Nissan comes up with the Terrano, a Renault Duster-inspired SUV with a formidable ride quality. Sandeep Srikanth has the details
The Renault Duster has been doing rather well in the Indian SUV segment and now Nissan, Renault’s alliance partner, is bringing its very own version of the popular SUV.
But Nissan hasn’t just put its own badge on the Duster and called it the Terrano. The Japanese partner has substantially refreshed this SUV to give it its own distinct identity and sharply differentiate it from the Duster. In addition to new ‘soft’ parts like the grille, bumpers and lights that are usually changed in a regular cross-badging exercise, Nissan has gone a step further and changed almost all the body panels too.
The Terrano’s bonnet gets revised character lines that form a slight ‘V’ which flows into the new nose with its distinctive Nissan family grille, inspired by other Nissan SUVs like the larger Pathfinder. The all-new headlamps look quite striking and the re-sculpted single-colour front bumper also looks a lot sharper with more detailing around the fog lamps. Although in profile, the Terrano does resemble the Duster quite a bit, close scrutiny reveals more rounded door panels with a new crease running along their length and blacked out B- and C-pillars. The roof rails look more upmarket too.
At the rear, the stylish split tail lamps will differentiate the Nissan Terrano from its Renault sibling. The mid-spec petrol variant comes with steel wheels, but the fully loaded trims will sport stylish alloys. There are also a few other additions, like a gas strut to keep the bonnet in place; little details that Nissan hopes will justify the Terrano’s expected price premium over the Duster.
To give the Terrano a more premium look, Nissan has shed the Duster’s black plastic body cladding. This does take away from the rugged look and unfortunately, the carmaker has retained the flimsy flap-type door handles from the Duster.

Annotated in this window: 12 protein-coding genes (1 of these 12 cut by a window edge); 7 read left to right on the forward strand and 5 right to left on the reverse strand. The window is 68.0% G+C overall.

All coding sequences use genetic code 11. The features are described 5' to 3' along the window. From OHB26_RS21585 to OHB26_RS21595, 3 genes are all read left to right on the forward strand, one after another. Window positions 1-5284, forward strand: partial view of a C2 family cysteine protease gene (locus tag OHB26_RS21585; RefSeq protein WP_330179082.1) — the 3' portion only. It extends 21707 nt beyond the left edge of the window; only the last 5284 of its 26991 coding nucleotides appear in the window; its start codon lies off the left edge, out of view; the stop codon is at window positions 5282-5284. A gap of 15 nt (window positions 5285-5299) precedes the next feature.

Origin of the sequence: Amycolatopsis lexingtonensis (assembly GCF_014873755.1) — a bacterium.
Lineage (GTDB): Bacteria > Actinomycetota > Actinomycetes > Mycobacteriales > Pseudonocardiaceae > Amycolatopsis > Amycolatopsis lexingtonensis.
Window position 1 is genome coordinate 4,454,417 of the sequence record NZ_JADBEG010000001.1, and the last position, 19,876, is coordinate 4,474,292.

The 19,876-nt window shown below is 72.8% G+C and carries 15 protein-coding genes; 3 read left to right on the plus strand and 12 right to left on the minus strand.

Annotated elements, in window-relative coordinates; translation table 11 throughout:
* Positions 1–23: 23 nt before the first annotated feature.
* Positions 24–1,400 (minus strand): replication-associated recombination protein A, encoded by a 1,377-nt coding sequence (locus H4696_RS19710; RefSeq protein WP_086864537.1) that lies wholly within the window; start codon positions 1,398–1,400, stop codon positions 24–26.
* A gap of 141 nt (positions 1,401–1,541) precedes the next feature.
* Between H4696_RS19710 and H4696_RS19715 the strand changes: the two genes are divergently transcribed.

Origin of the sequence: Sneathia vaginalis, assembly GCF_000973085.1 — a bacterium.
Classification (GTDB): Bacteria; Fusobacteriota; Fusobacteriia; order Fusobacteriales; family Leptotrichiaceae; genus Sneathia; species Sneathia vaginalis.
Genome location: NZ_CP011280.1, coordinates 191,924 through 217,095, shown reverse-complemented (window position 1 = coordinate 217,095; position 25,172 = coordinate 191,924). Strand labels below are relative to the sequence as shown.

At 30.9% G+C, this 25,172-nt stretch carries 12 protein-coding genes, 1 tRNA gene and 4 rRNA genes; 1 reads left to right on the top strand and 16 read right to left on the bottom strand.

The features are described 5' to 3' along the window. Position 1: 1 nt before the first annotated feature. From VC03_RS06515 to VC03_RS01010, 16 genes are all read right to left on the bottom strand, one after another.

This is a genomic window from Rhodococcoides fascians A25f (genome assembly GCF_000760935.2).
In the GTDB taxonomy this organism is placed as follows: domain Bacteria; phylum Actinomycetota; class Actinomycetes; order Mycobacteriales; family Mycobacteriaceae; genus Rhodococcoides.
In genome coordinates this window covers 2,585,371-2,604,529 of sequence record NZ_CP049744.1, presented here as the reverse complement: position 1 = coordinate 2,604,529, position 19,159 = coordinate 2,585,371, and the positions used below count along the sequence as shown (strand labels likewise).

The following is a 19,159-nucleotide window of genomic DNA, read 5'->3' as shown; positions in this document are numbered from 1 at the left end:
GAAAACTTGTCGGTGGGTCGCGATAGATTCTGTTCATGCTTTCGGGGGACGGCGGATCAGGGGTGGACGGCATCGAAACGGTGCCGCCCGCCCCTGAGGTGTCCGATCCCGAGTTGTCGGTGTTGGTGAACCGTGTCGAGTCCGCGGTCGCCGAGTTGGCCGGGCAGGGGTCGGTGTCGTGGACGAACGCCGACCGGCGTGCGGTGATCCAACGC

The cabin has been redone as well with more beige plastics, (the base variant will be all-black), a new steering wheel, squared-off central air-con vents similar to those on the new Micra and a lid for the dash top storage. There is also a new entertainment unit with CD player, Aux and USB inputs and Bluetooth mobile connectivity. Unfortunately, the unwieldy ergonomics from the Duster are carried over — like the outside rear-view mirror adjusters under the handbrake lever and aircon controls which are placed low and don’t feel particularly nice to operate.
The Duster’s locally developed dashboard is also carried over and that’s not a good thing, because the plastic quality and overall finish is not to international standards.
Nissan says the decision to limit interior changes was made in order to get the Terrano to market quickly.
With no structural changes to the cabin, passenger space is identical to the Duster, with reasonable room for three passengers to be comfortable in the rear, and very generous boot space. The higher trims will also get the dedicated rear AC vent that we have seen on the Duster, which again looks like a cheap aftermarket fitment and is prone to rattle.
Like the other badge-engineered products from the Renault-Nissan alliance, the Terrano will share its powertrains with the Duster. So expect the 1.5-litre DCI diesel to be available in two states of tune — 84bhp and 109bhp — as well as a 1.6-litre petrol engine mated to a five-speed manual gearbox. The more powerful diesel mated to a six-speed gearbox has a bit of turbo-lag, but pulls strongly once revs pick up. The 84bhp version of the Renault engine, like we have seen in the lesser-powered diesel Duster, is more tractable and offers a more linear power delivery.
There are no mechanical changes between the Duster and the Terrano; the underpinnings are identical. The Terrano retains the front McPherson struts and torsion beam rear suspension layout, which means you can expect the Nissan to drive much like the Duster. And that’s a good thing. The Duster has set a benchmark for ride and handling, which the Nissan Terrano inherits as well. The long travel suspension, finely tuned by Renault, works brilliantly on all surfaces, and the flat and consistent ride quality will certainly be one of Terrano’s strengths.
With the Nissan Terrano and Renault Duster essentially being the same vehicle under the skin, it all boils down to the looks and price. As per the terms of Renault and Nissan’s badge-engineering deal, the “cloned” product (in this case, the Terrano) needs to pay a royalty to the original. This is the main reason why the Terrano is priced higher. We expect the premium to be around Rs. 50,000 — Rs. 75,000 over the equal-spec Duster. Terrano bookings begin this month, and Nissan India’s management has indicated that the car will launch at a “sub-Rs 10 lakh price”.